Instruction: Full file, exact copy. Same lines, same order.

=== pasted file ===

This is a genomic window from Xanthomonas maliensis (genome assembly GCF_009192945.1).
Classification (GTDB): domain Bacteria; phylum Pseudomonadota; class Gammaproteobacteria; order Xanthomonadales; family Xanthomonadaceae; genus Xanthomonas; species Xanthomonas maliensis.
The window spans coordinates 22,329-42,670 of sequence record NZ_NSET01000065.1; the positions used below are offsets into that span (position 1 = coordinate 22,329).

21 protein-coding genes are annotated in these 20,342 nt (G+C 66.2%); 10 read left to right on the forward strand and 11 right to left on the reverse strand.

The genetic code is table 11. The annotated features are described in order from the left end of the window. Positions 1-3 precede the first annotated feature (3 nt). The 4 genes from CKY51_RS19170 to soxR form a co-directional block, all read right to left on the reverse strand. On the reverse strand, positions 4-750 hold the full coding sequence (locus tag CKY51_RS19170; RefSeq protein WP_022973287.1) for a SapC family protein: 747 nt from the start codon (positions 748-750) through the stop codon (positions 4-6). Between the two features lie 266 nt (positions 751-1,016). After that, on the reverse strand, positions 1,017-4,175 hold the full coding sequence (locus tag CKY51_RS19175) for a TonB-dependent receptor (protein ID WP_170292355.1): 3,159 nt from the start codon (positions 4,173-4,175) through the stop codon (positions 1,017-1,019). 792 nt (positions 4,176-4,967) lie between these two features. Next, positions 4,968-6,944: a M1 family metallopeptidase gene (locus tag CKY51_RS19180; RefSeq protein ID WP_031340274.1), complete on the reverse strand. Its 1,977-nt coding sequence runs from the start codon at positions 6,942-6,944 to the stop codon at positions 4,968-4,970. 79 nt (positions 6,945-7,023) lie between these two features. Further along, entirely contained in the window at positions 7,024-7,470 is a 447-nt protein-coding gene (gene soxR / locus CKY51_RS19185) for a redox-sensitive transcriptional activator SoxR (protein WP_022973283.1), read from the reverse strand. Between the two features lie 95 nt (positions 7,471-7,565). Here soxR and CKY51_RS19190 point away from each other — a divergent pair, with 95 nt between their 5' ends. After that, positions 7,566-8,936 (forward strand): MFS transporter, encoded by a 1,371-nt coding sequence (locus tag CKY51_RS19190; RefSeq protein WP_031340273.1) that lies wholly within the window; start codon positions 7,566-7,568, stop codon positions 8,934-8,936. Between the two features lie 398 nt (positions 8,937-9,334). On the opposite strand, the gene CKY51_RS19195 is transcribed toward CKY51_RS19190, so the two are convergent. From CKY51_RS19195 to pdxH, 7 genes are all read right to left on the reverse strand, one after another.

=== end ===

This is a genomic window from Xanthomonas maliensis (genome assembly GCF_009192945.1).
Classification (GTDB): domain Bacteria; phylum Pseudomonadota; class Gammaproteobacteria; order Xanthomonadales; family Xanthomonadaceae; genus Xanthomonas; species Xanthomonas maliensis.
The window spans coordinates 22,329-42,670 of sequence record NZ_NSET01000065.1; the positions used below are offsets into that span (position 1 = coordinate 22,329).

21 protein-coding genes are annotated in these 20,342 nt (G+C 66.2%); 10 read left to right on the forward strand and 11 right to left on the reverse strand.

The genetic code is table 11. The annotated features are described in order from the left end of the window. Positions 1-3 precede the first annotated feature (3 nt). The 4 genes from CKY51_RS19170 to soxR form a co-directional block, all read right to left on the reverse strand. On the reverse strand, positions 4-750 hold the full coding sequence (locus tag CKY51_RS19170; RefSeq protein WP_022973287.1) for a SapC family protein: 747 nt from the start codon (positions 748-750) through the stop codon (positions 4-6). Between the two features lie 266 nt (positions 751-1,016). After that, on the reverse strand, positions 1,017-4,175 hold the full coding sequence (locus tag CKY51_RS19175) for a TonB-dependent receptor (protein ID WP_170292355.1): 3,159 nt from the start codon (positions 4,173-4,175) through the stop codon (positions 1,017-1,019). 792 nt (positions 4,176-4,967) lie between these two features. Next, positions 4,968-6,944: a M1 family metallopeptidase gene (locus tag CKY51_RS19180; RefSeq protein ID WP_031340274.1), complete on the reverse strand. Its 1,977-nt coding sequence runs from the start codon at positions 6,942-6,944 to the stop codon at positions 4,968-4,970. 79 nt (positions 6,945-7,023) lie between these two features. Further along, entirely contained in the window at positions 7,024-7,470 is a 447-nt protein-coding gene (gene soxR / locus CKY51_RS19185) for a redox-sensitive transcriptional activator SoxR (protein WP_022973283.1), read from the reverse strand. Between the two features lie 95 nt (positions 7,471-7,565). Here soxR and CKY51_RS19190 point away from each other — a divergent pair, with 95 nt between their 5' ends. After that, positions 7,566-8,936 (forward strand): MFS transporter, encoded by a 1,371-nt coding sequence (locus tag CKY51_RS19190; RefSeq protein WP_031340273.1) that lies wholly within the window; start codon positions 7,566-7,568, stop codon positions 8,934-8,936. Between the two features lie 398 nt (positions 8,937-9,334). On the opposite strand, the gene CKY51_RS19195 is transcribed toward CKY51_RS19190, so the two are convergent. From CKY51_RS19195 to pdxH, 7 genes are all read right to left on the reverse strand, one after another.